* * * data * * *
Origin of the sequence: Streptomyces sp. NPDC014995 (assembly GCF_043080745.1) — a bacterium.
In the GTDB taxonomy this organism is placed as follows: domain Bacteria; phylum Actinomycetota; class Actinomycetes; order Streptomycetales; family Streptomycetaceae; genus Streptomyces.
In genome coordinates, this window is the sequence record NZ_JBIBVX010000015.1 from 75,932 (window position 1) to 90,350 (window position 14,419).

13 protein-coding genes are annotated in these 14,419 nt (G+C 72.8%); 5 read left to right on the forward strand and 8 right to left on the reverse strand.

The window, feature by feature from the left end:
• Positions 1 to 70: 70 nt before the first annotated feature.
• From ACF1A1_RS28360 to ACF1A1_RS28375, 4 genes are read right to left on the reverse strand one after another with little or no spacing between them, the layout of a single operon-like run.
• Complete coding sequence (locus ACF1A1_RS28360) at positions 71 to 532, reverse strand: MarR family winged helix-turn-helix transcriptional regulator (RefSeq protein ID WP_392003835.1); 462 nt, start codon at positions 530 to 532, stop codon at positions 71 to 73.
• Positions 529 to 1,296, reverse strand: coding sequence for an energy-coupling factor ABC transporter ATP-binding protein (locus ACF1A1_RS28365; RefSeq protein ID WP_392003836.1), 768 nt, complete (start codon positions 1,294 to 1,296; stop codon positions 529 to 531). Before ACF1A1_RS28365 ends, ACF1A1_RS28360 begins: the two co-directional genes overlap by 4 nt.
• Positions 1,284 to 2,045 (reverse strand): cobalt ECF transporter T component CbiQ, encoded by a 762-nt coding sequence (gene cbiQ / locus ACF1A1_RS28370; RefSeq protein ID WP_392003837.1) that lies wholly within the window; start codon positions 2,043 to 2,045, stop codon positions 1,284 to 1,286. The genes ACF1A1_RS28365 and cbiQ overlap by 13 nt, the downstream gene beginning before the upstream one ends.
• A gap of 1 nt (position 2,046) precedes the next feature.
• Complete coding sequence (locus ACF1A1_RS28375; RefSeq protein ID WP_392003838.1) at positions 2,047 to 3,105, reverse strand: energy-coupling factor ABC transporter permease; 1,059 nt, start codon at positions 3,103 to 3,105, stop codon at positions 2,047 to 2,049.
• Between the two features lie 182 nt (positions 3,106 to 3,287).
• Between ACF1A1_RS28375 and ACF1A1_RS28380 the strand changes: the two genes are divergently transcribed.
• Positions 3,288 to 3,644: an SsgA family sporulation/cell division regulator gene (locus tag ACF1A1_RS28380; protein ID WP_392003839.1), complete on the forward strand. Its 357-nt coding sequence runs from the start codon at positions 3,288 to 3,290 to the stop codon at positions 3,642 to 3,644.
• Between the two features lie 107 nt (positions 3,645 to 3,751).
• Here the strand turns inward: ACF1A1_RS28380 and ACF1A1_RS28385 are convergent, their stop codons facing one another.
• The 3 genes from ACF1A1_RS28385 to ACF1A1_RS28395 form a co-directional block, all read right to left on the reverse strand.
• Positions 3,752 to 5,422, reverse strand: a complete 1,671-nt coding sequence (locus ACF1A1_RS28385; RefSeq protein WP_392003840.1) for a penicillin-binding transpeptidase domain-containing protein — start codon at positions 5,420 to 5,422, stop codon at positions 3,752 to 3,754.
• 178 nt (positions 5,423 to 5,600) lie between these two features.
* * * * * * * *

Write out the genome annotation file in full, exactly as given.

Origin of the sequence: Streptomyces sp. NPDC014995 (assembly GCF_043080745.1) — a bacterium.
In the GTDB taxonomy this organism is placed as follows: domain Bacteria; phylum Actinomycetota; class Actinomycetes; order Streptomycetales; family Streptomycetaceae; genus Streptomyces.
In genome coordinates, this window is the sequence record NZ_JBIBVX010000015.1 from 75,932 (window position 1) to 90,350 (window position 14,419).

13 protein-coding genes are annotated in these 14,419 nt (G+C 72.8%); 5 read left to right on the forward strand and 8 right to left on the reverse strand.

The window, feature by feature from the left end:
• Positions 1 to 70: 70 nt before the first annotated feature.
• From ACF1A1_RS28360 to ACF1A1_RS28375, 4 genes are read right to left on the reverse strand one after another with little or no spacing between them, the layout of a single operon-like run.
• Complete coding sequence (locus ACF1A1_RS28360) at positions 71 to 532, reverse strand: MarR family winged helix-turn-helix transcriptional regulator (RefSeq protein ID WP_392003835.1); 462 nt, start codon at positions 530 to 532, stop codon at positions 71 to 73.
• Positions 529 to 1,296, reverse strand: coding sequence for an energy-coupling factor ABC transporter ATP-binding protein (locus ACF1A1_RS28365; RefSeq protein ID WP_392003836.1), 768 nt, complete (start codon positions 1,294 to 1,296; stop codon positions 529 to 531). Before ACF1A1_RS28365 ends, ACF1A1_RS28360 begins: the two co-directional genes overlap by 4 nt.
• Positions 1,284 to 2,045 (reverse strand): cobalt ECF transporter T component CbiQ, encoded by a 762-nt coding sequence (gene cbiQ / locus ACF1A1_RS28370; RefSeq protein ID WP_392003837.1) that lies wholly within the window; start codon positions 2,043 to 2,045, stop codon positions 1,284 to 1,286. The genes ACF1A1_RS28365 and cbiQ overlap by 13 nt, the downstream gene beginning before the upstream one ends.
• A gap of 1 nt (position 2,046) precedes the next feature.
• Complete coding sequence (locus ACF1A1_RS28375; RefSeq protein ID WP_392003838.1) at positions 2,047 to 3,105, reverse strand: energy-coupling factor ABC transporter permease; 1,059 nt, start codon at positions 3,103 to 3,105, stop codon at positions 2,047 to 2,049.
• Between the two features lie 182 nt (positions 3,106 to 3,287).
• Between ACF1A1_RS28375 and ACF1A1_RS28380 the strand changes: the two genes are divergently transcribed.
• Positions 3,288 to 3,644: an SsgA family sporulation/cell division regulator gene (locus tag ACF1A1_RS28380; protein ID WP_392003839.1), complete on the forward strand. Its 357-nt coding sequence runs from the start codon at positions 3,288 to 3,290 to the stop codon at positions 3,642 to 3,644.
• Between the two features lie 107 nt (positions 3,645 to 3,751).
• Here the strand turns inward: ACF1A1_RS28380 and ACF1A1_RS28385 are convergent, their stop codons facing one another.
• The 3 genes from ACF1A1_RS28385 to ACF1A1_RS28395 form a co-directional block, all read right to left on the reverse strand.
• Positions 3,752 to 5,422, reverse strand: a complete 1,671-nt coding sequence (locus ACF1A1_RS28385; RefSeq protein WP_392003840.1) for a penicillin-binding transpeptidase domain-containing protein — start codon at positions 5,420 to 5,422, stop codon at positions 3,752 to 3,754.
• 178 nt (positions 5,423 to 5,600) lie between these two features.